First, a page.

FWIW, the system as you see it sounds way better than it did in the basement of my last house. The Q's didn't come into their own until I pulled them out 3-4 feet from the back wall. The reason they replaced the more expensive ProAc's is that they have greater scale than the Tab 10's.
If you email GIK Acoustics (they have a forum over on AC) they will provide you with a suggested set of treatments for your room. You can either choose from their products (both factory and DIY) or make your own.
 
Her is a question for those above my mental capicity .
I have been searching some of the web writings on acoustic treatment trying find out how to treat for a null.
I have a dip in the 250 hz range that has always showed up when measured as long I have been living in this house.
Any ideas or links to papers about how to deal with a "suck out"?
I would think difusion might be the answer but I dont know if can be effective with lower frequency.

 
I may be wrong but 250hz may be an area that is impossible to diffuse with any consumer available products. I would suggest if your measurement/listening position is sitting in this null try moving seating position as well as speaker position for a more linear sound.
 

MWalt

Active Member
Before spending any money/efforts with room treatment I would at least try sub placement inside main speaker. I would also try moving speakers even further from front wall. Listening position adjustments, as well, to get you out of a “room excited” position if called for. Some of the best two channel audio rooms I have experienced have speakers at one third and listening position at two third Room position.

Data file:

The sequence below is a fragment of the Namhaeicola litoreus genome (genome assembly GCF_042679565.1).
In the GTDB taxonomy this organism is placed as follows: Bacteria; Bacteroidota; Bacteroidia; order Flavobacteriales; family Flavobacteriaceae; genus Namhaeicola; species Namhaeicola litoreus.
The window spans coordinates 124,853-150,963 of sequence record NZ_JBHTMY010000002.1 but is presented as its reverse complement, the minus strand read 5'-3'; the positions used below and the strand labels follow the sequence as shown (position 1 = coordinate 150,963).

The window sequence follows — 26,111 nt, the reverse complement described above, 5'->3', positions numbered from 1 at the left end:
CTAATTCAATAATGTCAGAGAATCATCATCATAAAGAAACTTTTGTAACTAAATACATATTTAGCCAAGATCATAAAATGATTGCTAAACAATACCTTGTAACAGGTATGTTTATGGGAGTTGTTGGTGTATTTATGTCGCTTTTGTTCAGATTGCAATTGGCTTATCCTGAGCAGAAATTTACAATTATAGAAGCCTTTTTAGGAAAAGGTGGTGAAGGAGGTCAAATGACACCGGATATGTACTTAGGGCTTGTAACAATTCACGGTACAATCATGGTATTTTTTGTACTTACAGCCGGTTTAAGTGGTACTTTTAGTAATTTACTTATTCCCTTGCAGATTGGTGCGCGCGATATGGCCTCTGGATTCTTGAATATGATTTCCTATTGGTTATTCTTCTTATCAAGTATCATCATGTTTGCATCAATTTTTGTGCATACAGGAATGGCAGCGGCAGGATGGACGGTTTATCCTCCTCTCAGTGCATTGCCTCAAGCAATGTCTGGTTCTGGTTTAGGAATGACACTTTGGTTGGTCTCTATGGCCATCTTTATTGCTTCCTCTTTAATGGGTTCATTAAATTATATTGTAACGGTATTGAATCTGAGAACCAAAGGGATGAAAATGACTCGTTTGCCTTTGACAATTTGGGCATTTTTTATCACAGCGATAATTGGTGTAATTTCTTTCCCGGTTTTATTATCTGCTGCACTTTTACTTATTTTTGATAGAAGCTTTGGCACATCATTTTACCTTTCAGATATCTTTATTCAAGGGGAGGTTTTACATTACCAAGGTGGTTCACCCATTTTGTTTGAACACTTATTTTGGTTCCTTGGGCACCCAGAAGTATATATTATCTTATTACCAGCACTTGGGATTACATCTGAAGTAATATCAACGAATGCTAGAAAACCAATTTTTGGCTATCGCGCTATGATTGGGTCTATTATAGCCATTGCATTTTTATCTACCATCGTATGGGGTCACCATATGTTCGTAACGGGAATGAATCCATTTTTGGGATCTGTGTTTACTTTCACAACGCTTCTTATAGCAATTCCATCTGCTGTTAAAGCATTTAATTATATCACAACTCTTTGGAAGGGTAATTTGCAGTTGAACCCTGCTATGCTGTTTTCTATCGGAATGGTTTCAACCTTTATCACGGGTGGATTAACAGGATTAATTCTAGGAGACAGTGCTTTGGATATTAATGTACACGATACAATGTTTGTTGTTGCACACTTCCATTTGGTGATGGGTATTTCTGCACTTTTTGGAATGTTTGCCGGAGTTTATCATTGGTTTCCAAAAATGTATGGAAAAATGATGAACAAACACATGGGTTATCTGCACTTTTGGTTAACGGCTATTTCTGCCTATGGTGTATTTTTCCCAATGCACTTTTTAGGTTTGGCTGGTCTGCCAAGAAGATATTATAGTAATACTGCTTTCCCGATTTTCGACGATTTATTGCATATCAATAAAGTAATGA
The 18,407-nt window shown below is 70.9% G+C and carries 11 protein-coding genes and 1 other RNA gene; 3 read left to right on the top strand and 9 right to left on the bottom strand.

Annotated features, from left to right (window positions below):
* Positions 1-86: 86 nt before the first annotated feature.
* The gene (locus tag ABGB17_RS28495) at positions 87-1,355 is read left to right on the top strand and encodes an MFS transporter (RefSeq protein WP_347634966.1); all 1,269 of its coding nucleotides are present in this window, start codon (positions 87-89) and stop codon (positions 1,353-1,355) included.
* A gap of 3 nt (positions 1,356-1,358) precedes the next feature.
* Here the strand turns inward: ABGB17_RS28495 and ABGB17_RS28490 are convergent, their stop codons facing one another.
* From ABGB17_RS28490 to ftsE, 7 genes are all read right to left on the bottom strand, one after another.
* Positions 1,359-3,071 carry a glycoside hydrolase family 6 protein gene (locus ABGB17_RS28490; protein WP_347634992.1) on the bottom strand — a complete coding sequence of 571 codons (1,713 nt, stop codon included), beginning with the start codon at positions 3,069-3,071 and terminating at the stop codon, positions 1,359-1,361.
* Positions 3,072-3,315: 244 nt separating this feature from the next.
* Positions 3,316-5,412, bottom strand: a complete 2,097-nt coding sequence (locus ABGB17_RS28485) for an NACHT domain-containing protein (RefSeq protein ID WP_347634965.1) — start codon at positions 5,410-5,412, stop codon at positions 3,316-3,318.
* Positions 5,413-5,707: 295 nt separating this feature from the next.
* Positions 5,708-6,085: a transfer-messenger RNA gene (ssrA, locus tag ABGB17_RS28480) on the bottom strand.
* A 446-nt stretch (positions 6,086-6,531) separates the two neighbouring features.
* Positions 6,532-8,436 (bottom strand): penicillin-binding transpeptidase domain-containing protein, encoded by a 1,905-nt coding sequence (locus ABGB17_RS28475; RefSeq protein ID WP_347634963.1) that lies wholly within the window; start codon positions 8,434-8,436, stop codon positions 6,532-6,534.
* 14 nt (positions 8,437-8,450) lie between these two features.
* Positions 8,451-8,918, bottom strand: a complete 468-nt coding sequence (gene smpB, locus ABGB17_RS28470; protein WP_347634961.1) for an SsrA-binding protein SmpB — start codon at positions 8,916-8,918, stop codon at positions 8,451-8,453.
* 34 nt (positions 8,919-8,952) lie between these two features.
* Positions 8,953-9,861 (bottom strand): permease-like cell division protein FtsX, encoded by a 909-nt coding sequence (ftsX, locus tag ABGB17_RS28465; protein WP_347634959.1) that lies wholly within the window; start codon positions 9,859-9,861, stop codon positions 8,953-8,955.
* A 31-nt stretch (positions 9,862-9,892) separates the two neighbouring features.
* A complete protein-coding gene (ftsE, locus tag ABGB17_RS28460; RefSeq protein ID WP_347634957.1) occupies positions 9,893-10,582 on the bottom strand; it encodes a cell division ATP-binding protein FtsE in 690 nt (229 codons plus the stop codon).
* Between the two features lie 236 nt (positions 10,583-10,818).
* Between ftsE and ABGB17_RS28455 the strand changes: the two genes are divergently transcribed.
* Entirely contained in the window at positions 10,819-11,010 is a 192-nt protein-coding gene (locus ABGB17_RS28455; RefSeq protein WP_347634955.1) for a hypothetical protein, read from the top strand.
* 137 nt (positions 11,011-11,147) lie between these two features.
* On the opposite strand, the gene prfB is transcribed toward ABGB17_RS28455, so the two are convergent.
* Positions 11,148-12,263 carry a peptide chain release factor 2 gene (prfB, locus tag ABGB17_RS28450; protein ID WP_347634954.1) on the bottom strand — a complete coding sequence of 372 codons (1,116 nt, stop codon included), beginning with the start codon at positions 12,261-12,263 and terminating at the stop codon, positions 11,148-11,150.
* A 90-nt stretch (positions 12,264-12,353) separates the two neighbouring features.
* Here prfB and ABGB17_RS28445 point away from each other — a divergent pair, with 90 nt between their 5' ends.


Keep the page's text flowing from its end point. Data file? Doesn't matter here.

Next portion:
I have read this online somewhere. Right now the front of the speaker is 4 feet from the back wall and 3 feet from the sides. My listening chair is roughly 8 feet from the speakers. So, if I am to get this right, I need to move the speakers out another 2 feet and leave the chair in place. Room is 18 feet long so I assume the chair is good where it is. Is this correct?
 
I may be wrong but 250hz may be an area that is impossible to diffuse with any consumer available products. I would suggest if your measurement/listening position is sitting in this null try moving seating position as well as speaker position for a more linear sound.
Unfortunately pretty locked down by room size.
 
I have read this online somewhere. Right now the front of the speaker is 4 feet from the back wall and 3 feet from the sides. My listening chair is roughly 8 feet from the speakers. So, if I am to get this right, I need to move the speakers out another 2 feet and leave the chair in place. Room is 18 feet long so I assume the chair is good where it is. Is this correct?
I understand the ” rule of thirds” considers the way bass propagates within small room acoustic. This would put speaker baffles at six foot from front wall and listening seat at twelve feet from front wall in an room with 18 ft length dimension. With that said maybe it’s something you could try before spending money on expensive bass treatment.

Even if you were to leave speakers as they are you can still move your listening position and experience deeper/shallower peeks/nulls. I will say I’m a big fan of rooms where speakers are pulled in to room as apposed to close to front wall.
 

MWalt

Active Member
Sounds good Hifi. The good news is that the chair is already at the 12 foot point. So I pull the speakers out to 6 feet and push the two subs to a position inside the speakers based on your advice. I guess the next question is placement when I rotate the Qacoustics 3050i towers with the ProAc Tablette 10's, or am I getting ahead of myself. I am also playing around with some OB speakers at the moment, but I would assume that is a completely different animal in regards to room treatment or positioning.
 
Sub placement considerations should provide the smoothest sound in your listening position. I don’t have ownership experience with subs for my 2 ch audio room. I do know corner loading a sub can really excite a room. I don’t think there is any rule that says corner loading a sub is incorrect. I do think one should try as many things that may help.